Zachari Logan’s new body of work, Ghost Meadows, debuted at the Remai Modern in late summer which features meticulously detailed drawings and hand-built ceramics that draw on the natural world. The exhibition marks the Saskatoon-born artist’s first major solo exhibition in his hometown.

Logan first gained attention with his life-size self-portraits exploring masculinity and beauty, followed by dense tapestries of native Saskatchewan plants and self-portraits in a state of metamorphosis with various plants and animals. His new work is lyrical and poetic, evoking the body only through gesture and implied movement.

In Ghost Meadows, Logan continues his dialogue with art historical and literary references, and his ongoing engagement with queer ecologies and aesthetics. The exhibition includes large-scale drawings. During opening weekend, Logan will create a large drawing directly on the wall, live in the gallery space. Visit Remai Modern on Saturday and Sunday to see the artistic process as it unfolds.

We sat down with Logan to learn more about his artistic work.

Can you share a bit of background about Ghost Meadows and your inspiration for this exhibit? 

It was largely developed over the last 18 months, a great deal through the heights of the pandemic. Thinking about time, breath, isolation and the ways in which we all are affected by our surroundings, also how we embody it and affect it. As creatures, we are but one of the billions of living beings on earth, yet there is a pervasive belief that we hold some sort of supremacy- or control over it. That is a false sense of self-importance that is deeply destructive and ultimately untrue. I was fortunate through the entire span of all the lockdown periods to have had full access to my studio, and the work that I began to formulate became much more poetic and lyrical; tied to a sense of letting go of any sense of the predestined. In many ways the idea of things being fully ordered and controllable is antithetical to the world we inhabit, much of the time we think we have total control over what goes on, but when one actually absorbs their experiences they realize they are simply responding to what they’ve encountered, what has ‘happened’ to them. Entirely about my body, as it always is the catalyst for my drawing, ceramics and installation practices- this show feels raw and almost diaristic in a way that is new. Specific plant-life is central to my pictorial vocabulary, but they end up stand-ins for emotion, and embodiment, and bodily gesture.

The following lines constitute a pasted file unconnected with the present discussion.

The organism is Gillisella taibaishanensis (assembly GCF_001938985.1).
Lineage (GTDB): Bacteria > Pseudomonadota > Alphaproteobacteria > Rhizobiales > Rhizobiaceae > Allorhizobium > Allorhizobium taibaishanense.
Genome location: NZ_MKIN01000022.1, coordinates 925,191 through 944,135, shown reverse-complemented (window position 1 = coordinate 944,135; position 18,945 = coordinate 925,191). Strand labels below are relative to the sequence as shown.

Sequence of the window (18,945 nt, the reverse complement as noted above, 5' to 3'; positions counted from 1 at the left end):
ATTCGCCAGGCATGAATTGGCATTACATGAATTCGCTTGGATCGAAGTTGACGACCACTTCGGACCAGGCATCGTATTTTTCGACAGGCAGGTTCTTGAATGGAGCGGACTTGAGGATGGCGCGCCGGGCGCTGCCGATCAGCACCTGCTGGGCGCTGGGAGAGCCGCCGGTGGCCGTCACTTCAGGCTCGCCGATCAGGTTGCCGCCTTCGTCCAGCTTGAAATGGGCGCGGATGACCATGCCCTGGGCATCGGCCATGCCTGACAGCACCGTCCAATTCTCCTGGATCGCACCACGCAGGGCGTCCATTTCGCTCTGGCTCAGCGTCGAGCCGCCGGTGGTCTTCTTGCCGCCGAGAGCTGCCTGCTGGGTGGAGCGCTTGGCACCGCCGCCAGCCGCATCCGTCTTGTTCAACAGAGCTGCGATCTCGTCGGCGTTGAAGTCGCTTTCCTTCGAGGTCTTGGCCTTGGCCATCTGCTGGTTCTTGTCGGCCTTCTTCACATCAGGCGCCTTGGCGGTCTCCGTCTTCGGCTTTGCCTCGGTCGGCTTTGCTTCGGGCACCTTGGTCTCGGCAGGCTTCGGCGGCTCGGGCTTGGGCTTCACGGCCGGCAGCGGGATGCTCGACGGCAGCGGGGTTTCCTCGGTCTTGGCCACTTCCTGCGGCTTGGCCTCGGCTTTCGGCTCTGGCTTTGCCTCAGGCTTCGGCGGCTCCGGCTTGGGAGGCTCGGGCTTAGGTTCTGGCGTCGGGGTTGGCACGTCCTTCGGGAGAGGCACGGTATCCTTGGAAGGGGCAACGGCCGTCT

What is your favourite piece from it and why?

That is an impossible question to answer, because this body of work was developed so closely together, and nothing could be left out of this show and still have a sense of completeness. Sandra Fraser is a brilliant curator and responded beautifully in the space as we were installing. Everything fills a psychological purpose and relates in a flow. It is, in a sense- a single ‘piece’.
Remai Modern – Zach Logan: “Ghost Meadows”

What has it been like showcasing your work in your hometown?

So lovely. I grew up learning about and viewing art at the Mendel, it was my favourite place. I also worked there as a student doing prep and docent work, so I feel a deep connection to the Remai. It is a beautiful space, that generously allows for the contemplation of both monumental and intimate work. Even though I have had two-person exhibitions, and have been included in group shows in my hometown over the years, I’ve not previously had a solo exhibition- so it was wonderful to do so at the Remai. Do you have any advice for aspiring artists? 
Make sure you have ample time and space to think and make. This is your currency.

What’s next for Zachari Logan? Any upcoming exhibitions or collections we should keep our eye out for?

I have several concurrent exhibitions at the moment, Come Eat My Pleasant Fruits has just recently opened in Houston, Texas at Bill Arning Exhibitions, as well I am currently in Toronto installing my exhibition, The Weight of the World is Light As A Leaf at Paul Petro Contemporary Art. Beyond the Stone Angel: Artists Respond to the Deaths of Their Parents is currently on view at the Mackenzie Art Gallery in Regina, and if you are in Ottawa my drawing Eunuch Tapestry No. 5 is currently on view at the National Gallery of Canada in the collection galleries. I have two major exhibitions upcoming next year in US institutions that I will soon have listed on my website. ( I also released my first book of poetry, A Natural History of Unnatural Things, this past September through Radiant Press.
Remai Modern – Zach Logan: “Ghost Meadows”

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